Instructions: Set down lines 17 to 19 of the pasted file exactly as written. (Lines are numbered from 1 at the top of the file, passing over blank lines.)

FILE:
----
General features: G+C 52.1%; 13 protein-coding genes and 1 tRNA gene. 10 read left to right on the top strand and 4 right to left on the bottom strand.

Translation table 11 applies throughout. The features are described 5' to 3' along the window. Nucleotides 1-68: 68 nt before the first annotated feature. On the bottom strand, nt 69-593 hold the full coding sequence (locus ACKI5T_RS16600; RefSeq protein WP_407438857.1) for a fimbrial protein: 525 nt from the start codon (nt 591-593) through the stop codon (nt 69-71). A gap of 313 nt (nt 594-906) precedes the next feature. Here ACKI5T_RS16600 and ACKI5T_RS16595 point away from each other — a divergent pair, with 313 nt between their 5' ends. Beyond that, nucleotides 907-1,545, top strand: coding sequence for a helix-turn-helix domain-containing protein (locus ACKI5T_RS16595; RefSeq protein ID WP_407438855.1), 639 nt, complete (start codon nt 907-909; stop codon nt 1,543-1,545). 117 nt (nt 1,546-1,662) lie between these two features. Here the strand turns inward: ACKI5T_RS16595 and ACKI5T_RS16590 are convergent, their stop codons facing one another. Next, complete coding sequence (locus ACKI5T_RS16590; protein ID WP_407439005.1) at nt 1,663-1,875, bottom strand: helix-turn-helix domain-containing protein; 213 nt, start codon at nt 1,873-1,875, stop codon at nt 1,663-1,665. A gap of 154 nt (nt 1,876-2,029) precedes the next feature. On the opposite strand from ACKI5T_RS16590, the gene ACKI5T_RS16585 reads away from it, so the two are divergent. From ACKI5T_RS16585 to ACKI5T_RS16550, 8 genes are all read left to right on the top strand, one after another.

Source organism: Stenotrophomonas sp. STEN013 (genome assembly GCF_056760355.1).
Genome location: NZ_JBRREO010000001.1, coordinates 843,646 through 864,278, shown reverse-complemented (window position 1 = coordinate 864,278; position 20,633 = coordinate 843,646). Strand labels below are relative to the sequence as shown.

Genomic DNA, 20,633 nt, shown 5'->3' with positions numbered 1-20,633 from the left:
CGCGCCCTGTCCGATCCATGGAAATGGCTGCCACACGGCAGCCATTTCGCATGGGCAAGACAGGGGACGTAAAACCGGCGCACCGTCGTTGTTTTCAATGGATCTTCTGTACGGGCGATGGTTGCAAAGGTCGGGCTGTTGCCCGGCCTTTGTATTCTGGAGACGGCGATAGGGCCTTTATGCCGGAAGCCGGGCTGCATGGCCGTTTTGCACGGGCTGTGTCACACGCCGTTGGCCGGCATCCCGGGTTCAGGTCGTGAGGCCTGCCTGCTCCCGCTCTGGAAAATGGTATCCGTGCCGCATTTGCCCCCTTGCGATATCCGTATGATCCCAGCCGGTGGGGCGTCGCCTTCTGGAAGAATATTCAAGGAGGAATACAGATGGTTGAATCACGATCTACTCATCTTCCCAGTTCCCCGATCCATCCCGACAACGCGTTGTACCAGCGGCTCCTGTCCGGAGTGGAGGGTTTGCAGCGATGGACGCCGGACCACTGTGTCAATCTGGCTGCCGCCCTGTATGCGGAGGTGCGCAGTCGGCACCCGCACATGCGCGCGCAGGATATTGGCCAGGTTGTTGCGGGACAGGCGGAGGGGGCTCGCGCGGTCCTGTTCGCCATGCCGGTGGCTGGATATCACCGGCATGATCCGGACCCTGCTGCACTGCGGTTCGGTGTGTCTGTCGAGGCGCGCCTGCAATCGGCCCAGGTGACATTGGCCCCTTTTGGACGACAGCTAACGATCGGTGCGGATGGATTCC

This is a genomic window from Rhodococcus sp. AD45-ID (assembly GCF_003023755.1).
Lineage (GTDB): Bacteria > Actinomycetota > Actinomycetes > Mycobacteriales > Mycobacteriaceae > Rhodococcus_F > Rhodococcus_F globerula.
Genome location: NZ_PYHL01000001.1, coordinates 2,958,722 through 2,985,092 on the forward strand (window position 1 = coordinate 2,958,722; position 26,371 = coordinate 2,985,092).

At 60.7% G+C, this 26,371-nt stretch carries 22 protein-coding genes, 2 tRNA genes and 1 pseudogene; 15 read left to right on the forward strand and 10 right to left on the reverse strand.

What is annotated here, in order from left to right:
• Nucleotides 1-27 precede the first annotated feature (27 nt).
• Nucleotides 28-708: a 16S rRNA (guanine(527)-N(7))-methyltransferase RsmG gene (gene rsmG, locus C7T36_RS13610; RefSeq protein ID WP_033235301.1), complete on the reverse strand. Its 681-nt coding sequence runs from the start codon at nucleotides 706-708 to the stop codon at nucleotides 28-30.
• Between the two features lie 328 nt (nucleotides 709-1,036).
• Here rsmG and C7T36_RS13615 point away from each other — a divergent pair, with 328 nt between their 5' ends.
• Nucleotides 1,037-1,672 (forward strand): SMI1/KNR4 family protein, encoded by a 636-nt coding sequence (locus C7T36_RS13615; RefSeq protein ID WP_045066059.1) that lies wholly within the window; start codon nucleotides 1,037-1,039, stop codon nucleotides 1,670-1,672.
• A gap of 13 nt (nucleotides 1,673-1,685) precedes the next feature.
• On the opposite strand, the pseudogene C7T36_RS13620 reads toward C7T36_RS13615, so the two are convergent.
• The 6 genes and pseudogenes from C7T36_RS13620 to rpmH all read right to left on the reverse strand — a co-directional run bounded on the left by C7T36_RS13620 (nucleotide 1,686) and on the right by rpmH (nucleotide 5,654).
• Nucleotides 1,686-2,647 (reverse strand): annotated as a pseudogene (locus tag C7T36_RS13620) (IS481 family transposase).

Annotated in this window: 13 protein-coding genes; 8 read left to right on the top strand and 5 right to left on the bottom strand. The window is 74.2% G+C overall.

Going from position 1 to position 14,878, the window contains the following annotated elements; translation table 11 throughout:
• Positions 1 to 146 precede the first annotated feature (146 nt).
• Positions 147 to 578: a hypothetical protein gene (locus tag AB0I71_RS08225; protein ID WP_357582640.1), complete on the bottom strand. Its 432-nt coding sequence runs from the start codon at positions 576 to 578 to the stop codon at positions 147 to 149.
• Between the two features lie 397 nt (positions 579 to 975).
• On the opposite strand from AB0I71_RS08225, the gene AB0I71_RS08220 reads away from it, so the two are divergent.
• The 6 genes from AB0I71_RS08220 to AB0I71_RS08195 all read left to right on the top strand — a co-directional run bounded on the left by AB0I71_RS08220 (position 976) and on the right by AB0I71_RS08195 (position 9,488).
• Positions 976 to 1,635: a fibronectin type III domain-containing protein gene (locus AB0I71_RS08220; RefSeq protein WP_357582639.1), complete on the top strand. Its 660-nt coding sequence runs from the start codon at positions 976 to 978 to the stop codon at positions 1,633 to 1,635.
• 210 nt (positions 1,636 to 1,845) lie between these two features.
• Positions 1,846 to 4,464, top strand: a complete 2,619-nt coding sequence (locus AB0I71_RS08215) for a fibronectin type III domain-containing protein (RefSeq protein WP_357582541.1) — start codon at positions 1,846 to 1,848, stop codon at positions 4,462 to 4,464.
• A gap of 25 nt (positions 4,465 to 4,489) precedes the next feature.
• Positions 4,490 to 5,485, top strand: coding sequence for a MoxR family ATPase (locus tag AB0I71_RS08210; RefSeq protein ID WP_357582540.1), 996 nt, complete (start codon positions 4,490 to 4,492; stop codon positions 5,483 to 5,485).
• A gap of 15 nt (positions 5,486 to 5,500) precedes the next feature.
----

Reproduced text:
• A gap of 13 nt (nucleotides 1,673-1,685) precedes the next feature.
• On the opposite strand, the pseudogene C7T36_RS13620 reads toward C7T36_RS13615, so the two are convergent.
• The 6 genes and pseudogenes from C7T36_RS13620 to rpmH all read right to left on the reverse strand — a co-directional run bounded on the left by C7T36_RS13620 (nucleotide 1,686) and on the right by rpmH (nucleotide 5,654).